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Rediff.com  » Business » Why gold buying is not picking up ahead of Akshaya Tritiya

Why gold buying is not picking up ahead of Akshaya Tritiya

April 11, 2018 13:27 IST

Gold prices this year are higher than last year, and the goods and services tax is an additional burden for consumers

The demand for gold ahead of Akshaya Tritiya, which is an auspicious occasion for gold buying and falls on April 21, is currently low. This is despite the fact that Akshaya Tritiya coincides with the wedding season.

The reasons for this are manifold: Gold prices this year are higher than last year, and the goods and services tax (GST) is an additional burden for consumers.

 

Last year Akshaya Tritiya fell on April 28, when the standard gold price was Rs 28,765 per 10 gm.

It is currently trading 6.7 per cent higher at Rs 30,690.

Last season there was no GST. Even cash purchases, which have come down from last year, attract the GST at 3 per cent. Till last year cash deals did not attract tax.

Another reason is weak rural demand. One-third of India’s gold/jewellery demand is in rural areas.

Because of the higher produce of almost all commodities, prices are in many places below their minimum support prices.

Even the data on gold imports in the month before Akshaya Tritiya starts showing demand trends. In March this year, however, imports remained subdued.

In March last year the import of gold was 103.7 tonnes, and GFMS estimates it was 52.5 tonnes in March this year.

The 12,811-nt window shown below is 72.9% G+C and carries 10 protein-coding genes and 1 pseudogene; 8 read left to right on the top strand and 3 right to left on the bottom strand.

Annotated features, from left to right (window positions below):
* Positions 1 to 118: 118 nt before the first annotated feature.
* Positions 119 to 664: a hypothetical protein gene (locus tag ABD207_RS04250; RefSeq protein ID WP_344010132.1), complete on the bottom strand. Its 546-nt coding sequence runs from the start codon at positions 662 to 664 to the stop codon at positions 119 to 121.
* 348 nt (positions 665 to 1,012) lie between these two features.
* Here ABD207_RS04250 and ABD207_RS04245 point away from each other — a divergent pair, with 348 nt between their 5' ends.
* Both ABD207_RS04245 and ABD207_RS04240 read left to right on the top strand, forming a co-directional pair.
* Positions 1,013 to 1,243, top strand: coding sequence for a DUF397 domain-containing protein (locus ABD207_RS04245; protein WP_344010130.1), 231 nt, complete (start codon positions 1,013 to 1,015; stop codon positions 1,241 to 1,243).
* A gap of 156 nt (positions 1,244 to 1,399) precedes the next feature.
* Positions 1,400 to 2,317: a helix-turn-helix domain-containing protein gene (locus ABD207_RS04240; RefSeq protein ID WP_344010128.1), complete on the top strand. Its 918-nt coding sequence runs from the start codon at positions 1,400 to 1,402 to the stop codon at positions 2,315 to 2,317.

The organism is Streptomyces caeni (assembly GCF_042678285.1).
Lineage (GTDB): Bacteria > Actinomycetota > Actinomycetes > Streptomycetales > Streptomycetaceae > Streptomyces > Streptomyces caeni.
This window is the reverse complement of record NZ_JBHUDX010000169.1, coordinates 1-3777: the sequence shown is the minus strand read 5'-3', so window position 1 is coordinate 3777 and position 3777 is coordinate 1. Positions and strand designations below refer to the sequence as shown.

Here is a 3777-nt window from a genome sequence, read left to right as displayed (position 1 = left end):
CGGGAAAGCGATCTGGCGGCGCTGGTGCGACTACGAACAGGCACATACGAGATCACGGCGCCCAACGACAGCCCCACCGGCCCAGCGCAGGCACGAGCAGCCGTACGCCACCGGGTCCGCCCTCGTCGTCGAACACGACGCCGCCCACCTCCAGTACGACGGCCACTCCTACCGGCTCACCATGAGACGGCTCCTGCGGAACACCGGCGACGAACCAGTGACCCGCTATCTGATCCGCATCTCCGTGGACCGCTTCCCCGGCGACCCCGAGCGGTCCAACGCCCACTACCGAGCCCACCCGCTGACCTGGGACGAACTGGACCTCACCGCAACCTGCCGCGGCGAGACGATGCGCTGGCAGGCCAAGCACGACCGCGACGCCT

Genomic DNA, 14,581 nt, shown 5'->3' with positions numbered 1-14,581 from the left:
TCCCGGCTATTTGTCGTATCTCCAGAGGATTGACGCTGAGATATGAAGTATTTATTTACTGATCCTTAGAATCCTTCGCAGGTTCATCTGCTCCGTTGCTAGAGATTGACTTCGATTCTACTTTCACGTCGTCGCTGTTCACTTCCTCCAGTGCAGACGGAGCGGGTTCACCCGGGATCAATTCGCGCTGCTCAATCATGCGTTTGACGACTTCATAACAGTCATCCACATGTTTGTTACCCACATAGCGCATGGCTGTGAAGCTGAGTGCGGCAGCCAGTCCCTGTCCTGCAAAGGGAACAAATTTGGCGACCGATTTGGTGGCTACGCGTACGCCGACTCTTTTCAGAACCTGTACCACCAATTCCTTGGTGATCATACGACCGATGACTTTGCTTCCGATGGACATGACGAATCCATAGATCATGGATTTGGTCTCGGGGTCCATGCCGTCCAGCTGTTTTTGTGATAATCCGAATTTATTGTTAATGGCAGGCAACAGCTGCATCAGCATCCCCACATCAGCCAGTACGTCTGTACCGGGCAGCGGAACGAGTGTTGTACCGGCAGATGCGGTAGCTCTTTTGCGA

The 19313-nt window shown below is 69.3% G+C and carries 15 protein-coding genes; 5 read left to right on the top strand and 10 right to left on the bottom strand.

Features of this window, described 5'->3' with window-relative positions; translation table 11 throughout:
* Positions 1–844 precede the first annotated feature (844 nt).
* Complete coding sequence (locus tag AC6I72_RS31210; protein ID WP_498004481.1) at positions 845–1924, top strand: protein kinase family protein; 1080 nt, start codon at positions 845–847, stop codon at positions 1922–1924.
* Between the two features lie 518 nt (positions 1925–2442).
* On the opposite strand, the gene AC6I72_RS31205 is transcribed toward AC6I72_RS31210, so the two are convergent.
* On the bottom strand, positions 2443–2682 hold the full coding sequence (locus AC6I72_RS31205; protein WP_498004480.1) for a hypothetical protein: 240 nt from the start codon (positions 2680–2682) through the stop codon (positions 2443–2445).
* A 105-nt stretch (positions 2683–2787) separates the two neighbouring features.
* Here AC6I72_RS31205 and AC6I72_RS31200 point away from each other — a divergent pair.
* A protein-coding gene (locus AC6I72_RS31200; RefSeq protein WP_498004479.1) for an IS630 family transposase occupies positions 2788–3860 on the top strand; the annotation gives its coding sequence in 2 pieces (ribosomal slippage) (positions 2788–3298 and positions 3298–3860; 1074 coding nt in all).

In April last year, India imported 93.6 tonnes. However, the initial days of April this year show subdued import, which means jewellers are not optimistic.

Skymet has projected a normal monsoon.

However, Lanworth, a US-based weather and crop forecaster agency, owned by Thomson Reuters, had forecast “at the current lead time on the 2018 June-September Indian monsoon season, the El Nino Southern Oscillation (ENSO) is by far the strongest driver pointing toward the potential direction the season may take from a rainfall perspective.

"And based on this this season India monsoon is expected to be under sub-optimal monsoon rainfall”.

Another reason for the dismal rural demand is that rural unemployment is also higher than a year ago.

According to the BSE-CMIE unemployment index, the unemployment index for rural India was 3.6 a year ago and 6.27 now.

The urban unemployment index was 4.4, and 6.7 currently.

However, Ishu Datwani, founder, Anmol Jewellers, said though the buying mood was absent, “the sentiment is likely to revive a few days ahead of the Akshaya Tritiya and I see demand more or less matching what was seen last year.”

Photograph: Reuters

Rajesh Bhayani in Mumbai
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